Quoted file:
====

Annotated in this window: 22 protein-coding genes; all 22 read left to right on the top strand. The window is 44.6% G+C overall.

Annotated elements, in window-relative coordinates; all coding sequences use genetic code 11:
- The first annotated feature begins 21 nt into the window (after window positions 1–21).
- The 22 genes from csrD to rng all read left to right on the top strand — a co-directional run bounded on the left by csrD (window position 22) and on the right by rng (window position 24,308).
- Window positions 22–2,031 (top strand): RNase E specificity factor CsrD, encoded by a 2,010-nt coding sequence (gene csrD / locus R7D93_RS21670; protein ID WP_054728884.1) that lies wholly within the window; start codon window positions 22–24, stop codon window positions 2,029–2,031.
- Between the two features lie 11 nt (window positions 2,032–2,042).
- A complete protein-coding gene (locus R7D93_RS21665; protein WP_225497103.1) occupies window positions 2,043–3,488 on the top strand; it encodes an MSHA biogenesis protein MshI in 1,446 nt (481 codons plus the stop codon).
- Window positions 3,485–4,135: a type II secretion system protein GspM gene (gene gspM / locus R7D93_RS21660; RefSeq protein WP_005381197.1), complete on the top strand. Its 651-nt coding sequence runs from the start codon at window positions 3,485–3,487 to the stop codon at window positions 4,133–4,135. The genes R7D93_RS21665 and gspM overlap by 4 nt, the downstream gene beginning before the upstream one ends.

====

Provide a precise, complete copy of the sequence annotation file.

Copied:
Annotated in this window: 22 protein-coding genes; all 22 read left to right on the top strand. The window is 44.6% G+C overall.

Annotated elements, in window-relative coordinates; all coding sequences use genetic code 11:
- The first annotated feature begins 21 nt into the window (after window positions 1–21).
- The 22 genes from csrD to rng all read left to right on the top strand — a co-directional run bounded on the left by csrD (window position 22) and on the right by rng (window position 24,308).
- Window positions 22–2,031 (top strand): RNase E specificity factor CsrD, encoded by a 2,010-nt coding sequence (gene csrD / locus R7D93_RS21670; protein ID WP_054728884.1) that lies wholly within the window; start codon window positions 22–24, stop codon window positions 2,029–2,031.
- Between the two features lie 11 nt (window positions 2,032–2,042).
- A complete protein-coding gene (locus R7D93_RS21665; protein WP_225497103.1) occupies window positions 2,043–3,488 on the top strand; it encodes an MSHA biogenesis protein MshI in 1,446 nt (481 codons plus the stop codon).
- Window positions 3,485–4,135: a type II secretion system protein GspM gene (gene gspM / locus R7D93_RS21660; RefSeq protein WP_005381197.1), complete on the top strand. Its 651-nt coding sequence runs from the start codon at window positions 3,485–3,487 to the stop codon at window positions 4,133–4,135. The genes R7D93_RS21665 and gspM overlap by 4 nt, the downstream gene beginning before the upstream one ends.